Song of Myself by Walt Whitman: Summary, Themes & Analysis

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  • 0:00 Introduction to the Poem
  • 1:41 Poem Summary
  • 4:07 Poem Structure
  • 6:07 Poem Themes
  • 10:48 Lesson Summary
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Lesson Transcript
Instructor: Sophie Starmack

Sophia has taught college French and composition. She has master's degrees in French and in creative writing.

Walt Whitman's 'Song of Myself' is one of the most important poems in the American canon, important for both its use of language and its vision of equality. This lesson looks at the poem's structure, themes and interpretations.

Introduction to the Poem

'I celebrate myself,' declares Walt Whitman's sprawling poem 'Song of Myself.' First published in 1855 in Whitman's collection Leaves of Grass, 'Song of Myself' is one of the best known and most influential poems ever written by an American. Running to somewhere around 70 pages and divided into 52 sections, 'Song of Myself' takes the reader on an epic journey through many settings, time periods, viewpoints and personas. Walt Whitman had some radical ideas about America, democracy, spirituality, sexuality, nature and identity. He used 'Song of Myself' to explore those ideas while preaching self-knowledge, liberty and acceptance for all.

With its free-form and loose structure, its compelling rhythms, multiple themes and shifting narrators, 'Song of Myself' is widely considered one of the first truly modern poems. No one had ever read anything quite like it before, and it wielded a heavy influence on 20th century poets like T.S. Eliot, William Carlos Williams and Allen Ginsberg. In fact, some of Whitman's passages are so steamy (more on that soon) that they shocked contemporary readers. Emily Dickinson, who wrote poetry around the same time as Whitman, once said of old Walt, 'I have never read his book, but I was told that he was disgraceful.' Let's dive into the poem and take a look at what makes it so unique and enduring.

Poem Summary

'Song of Myself' is not a poem with a clear plotline or single point to make. Although Whitman has some distinct themes that come up over and over again, he's juggling so many ideas, characters, images and symbols all at once that reading this poem is like holding on to a runaway horse. You just have to let it take you where it will. That's part of what makes it so appealing to so many different types of people - you can keep going back to it again and again and finding something new.

Sometimes Whitman feels like he's preaching, and some of the sections contain direct explanations of his philosophy. For example, one of Whitman's favorite ideas is that we're all equal, and he tells us so in lines like:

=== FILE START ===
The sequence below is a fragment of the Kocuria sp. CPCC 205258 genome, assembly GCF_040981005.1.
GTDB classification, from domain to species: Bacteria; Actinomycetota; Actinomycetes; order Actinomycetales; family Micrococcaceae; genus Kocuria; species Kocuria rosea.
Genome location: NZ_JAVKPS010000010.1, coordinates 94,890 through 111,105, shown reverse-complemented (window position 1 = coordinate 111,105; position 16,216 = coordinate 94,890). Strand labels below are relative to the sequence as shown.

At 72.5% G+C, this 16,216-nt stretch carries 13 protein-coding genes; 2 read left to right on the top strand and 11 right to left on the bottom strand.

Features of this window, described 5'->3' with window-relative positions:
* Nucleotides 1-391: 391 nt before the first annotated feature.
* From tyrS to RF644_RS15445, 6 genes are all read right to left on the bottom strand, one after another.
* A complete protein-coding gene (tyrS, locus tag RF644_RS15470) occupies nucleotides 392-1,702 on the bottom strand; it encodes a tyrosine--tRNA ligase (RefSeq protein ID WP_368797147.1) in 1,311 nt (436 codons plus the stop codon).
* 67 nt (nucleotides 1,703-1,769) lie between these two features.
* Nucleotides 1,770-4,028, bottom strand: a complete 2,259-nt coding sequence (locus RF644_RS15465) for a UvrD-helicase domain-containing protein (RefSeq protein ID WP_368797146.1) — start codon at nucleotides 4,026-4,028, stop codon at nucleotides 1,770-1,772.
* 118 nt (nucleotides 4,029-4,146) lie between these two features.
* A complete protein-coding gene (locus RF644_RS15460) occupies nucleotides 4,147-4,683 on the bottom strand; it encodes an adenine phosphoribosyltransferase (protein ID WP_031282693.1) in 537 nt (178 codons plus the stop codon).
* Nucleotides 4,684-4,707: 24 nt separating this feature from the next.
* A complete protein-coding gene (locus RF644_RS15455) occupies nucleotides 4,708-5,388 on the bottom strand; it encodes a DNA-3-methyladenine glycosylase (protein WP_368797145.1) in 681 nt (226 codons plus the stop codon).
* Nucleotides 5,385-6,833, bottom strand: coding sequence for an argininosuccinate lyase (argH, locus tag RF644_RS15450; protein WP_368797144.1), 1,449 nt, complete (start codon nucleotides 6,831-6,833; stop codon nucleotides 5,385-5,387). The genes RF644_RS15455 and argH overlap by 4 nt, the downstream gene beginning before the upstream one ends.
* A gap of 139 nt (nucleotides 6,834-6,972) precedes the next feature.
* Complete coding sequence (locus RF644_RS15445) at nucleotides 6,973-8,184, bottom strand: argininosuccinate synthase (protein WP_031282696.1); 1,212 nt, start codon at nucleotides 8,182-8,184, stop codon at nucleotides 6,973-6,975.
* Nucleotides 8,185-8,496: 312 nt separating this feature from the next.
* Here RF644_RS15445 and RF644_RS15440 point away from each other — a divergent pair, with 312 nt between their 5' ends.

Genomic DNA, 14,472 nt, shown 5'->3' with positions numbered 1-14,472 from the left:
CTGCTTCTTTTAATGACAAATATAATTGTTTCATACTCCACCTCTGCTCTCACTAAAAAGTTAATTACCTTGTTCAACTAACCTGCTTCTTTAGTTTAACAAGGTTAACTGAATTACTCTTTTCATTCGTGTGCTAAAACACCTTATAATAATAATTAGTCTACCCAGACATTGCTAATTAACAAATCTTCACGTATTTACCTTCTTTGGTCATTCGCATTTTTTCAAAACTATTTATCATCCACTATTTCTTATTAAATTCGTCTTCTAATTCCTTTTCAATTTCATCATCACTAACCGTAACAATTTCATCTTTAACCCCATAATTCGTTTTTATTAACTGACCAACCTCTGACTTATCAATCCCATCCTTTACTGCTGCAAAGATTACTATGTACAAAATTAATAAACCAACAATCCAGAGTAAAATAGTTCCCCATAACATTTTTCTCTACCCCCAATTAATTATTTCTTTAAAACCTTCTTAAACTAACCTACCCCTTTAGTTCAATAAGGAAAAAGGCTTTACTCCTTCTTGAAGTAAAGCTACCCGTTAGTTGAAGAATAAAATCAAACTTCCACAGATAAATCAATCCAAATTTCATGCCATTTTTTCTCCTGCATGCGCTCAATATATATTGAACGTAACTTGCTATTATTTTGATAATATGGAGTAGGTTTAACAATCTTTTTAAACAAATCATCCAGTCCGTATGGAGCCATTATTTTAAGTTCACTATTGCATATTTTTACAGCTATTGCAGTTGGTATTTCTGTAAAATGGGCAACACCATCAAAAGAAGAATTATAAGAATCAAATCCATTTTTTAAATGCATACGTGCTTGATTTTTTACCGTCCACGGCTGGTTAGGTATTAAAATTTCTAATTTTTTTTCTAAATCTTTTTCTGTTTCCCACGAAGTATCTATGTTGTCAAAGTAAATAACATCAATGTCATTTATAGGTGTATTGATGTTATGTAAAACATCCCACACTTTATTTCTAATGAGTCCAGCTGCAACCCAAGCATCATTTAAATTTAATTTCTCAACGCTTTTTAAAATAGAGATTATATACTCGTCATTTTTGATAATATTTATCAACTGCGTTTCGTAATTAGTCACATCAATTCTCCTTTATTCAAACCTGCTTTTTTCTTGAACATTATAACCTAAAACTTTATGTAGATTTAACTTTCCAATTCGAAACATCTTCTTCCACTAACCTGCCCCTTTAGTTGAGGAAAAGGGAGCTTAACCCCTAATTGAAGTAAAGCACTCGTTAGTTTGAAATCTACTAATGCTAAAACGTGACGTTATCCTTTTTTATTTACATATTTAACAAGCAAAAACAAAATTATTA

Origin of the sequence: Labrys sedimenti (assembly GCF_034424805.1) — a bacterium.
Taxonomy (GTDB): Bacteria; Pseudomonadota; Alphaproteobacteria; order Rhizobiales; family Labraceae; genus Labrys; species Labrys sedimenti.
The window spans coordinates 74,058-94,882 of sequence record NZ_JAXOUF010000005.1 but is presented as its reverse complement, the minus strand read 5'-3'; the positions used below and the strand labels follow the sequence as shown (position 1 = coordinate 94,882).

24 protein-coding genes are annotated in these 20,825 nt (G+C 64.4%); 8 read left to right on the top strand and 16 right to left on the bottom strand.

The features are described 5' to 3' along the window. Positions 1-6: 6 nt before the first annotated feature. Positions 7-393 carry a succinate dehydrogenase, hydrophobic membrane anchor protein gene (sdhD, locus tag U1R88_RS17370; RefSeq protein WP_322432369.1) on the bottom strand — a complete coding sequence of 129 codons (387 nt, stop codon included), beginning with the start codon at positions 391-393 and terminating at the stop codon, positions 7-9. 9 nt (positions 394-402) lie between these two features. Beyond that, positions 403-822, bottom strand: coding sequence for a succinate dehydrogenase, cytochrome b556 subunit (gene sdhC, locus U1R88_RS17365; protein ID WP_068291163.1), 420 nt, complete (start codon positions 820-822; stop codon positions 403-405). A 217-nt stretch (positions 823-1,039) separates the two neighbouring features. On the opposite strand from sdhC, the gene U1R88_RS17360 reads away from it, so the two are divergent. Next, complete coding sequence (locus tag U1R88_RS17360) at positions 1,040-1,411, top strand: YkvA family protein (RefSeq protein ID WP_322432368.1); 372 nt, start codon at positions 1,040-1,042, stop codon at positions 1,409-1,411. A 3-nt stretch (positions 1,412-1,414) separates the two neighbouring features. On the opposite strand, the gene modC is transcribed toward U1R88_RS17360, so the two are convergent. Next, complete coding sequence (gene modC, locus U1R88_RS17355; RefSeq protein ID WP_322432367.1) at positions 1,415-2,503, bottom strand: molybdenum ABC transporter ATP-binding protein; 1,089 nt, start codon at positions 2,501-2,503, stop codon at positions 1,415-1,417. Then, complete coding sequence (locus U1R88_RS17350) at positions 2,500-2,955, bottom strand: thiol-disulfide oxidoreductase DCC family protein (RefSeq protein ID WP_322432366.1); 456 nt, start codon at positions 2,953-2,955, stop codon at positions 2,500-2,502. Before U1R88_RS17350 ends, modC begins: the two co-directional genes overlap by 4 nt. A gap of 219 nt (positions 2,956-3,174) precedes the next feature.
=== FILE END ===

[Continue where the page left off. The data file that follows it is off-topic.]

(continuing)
Every atom belonging to me as good belongs to you.

He's also obsessed with how good life is. In lines like:

Has anyone supposed it lucky to be born?
I hasten to tell him or her it is just as lucky to die.

He's trying to teach the reader that everything is okay. Even the nasty parts of existence are all part of a great, intelligent pattern.

Other times, Whitman backs away from the teacherly voice to tell us a story or set a scene. In the famous Section 11, Whitman takes on the persona of a young woman watching 28 beautiful young men bathe in a river.

Whitman's ability to jump in and out of other people's points of view is part of the poem's overall commitment to democracy and equality. 'I can appreciate anybody,' Whitman seems to be saying, 'because at the heart of it, we're all alike.' Whitman is particularly interested in telling stories about 'regular people,' and he often portrays slaves, workmen, the poverty-stricken and even prostitutes. He wants us to know that no matter what our life situation is, no one is inherently better or worse than anyone else.

On the most basic level, we can think of 'Song of Myself' as an invitation from Walt Whitman, the poet from Long Island, to jump inside his head and take a look at the world through his eyes. As we do that, we discover with Walt just how expansive and complicated - and wonderful - it is to be a human being in mid-19th century America.

Poem Structure

As we've already mentioned, this poem is long - somewhere over 70 pages and hundreds of lines. It's divided into 52 sections, but those sections aren't arranged in any regular way. They're varying lengths, and they aren't contained by a regular rhyme or meter. Whitman went back to this poem later in his life and edited it somewhat, taking out some sections here and there and smoothing others over. You may find references to more than one edition of the poem in your studies.

Whitman uses poetic techniques to bring unity to what is otherwise a pretty sprawling and free-form poem. Here are a few key things to remember about the structure of 'Song of Myself':

  • Free Verse: A poem without a regular rhyme or meter, which feels almost like regular speech, is said to be written in free verse.
  • Long Lines: Excess is one of Whitman's main characteristics. The lines in 'Song of Myself' spill over the page, sometimes filling up two or three text lines before he takes a break.
  • Lists: Whitman loves to use lists to underscore his ideals of universality, as he does in this excerpt from Section 16:
    • A farmer, mechanic or artist. . . a gentleman, sailor, lover or Quaker,
      A prisoner, fancy-man, rowdy, lawyer, physician or priest.
  • Anaphora: This is a fancy poetry term that basically just means repetition at the beginning of a line. Whitman uses this device to give some energy to his long poem, keeping the rhythm going forward. Check out this example from Section 33:
    • Over the growing sugar. . . over the cotton plant. . . over the rice in its low moist field;
      Over the sharp-peaked farmhouse with its scalloped scum and slender shoots from the gutters.

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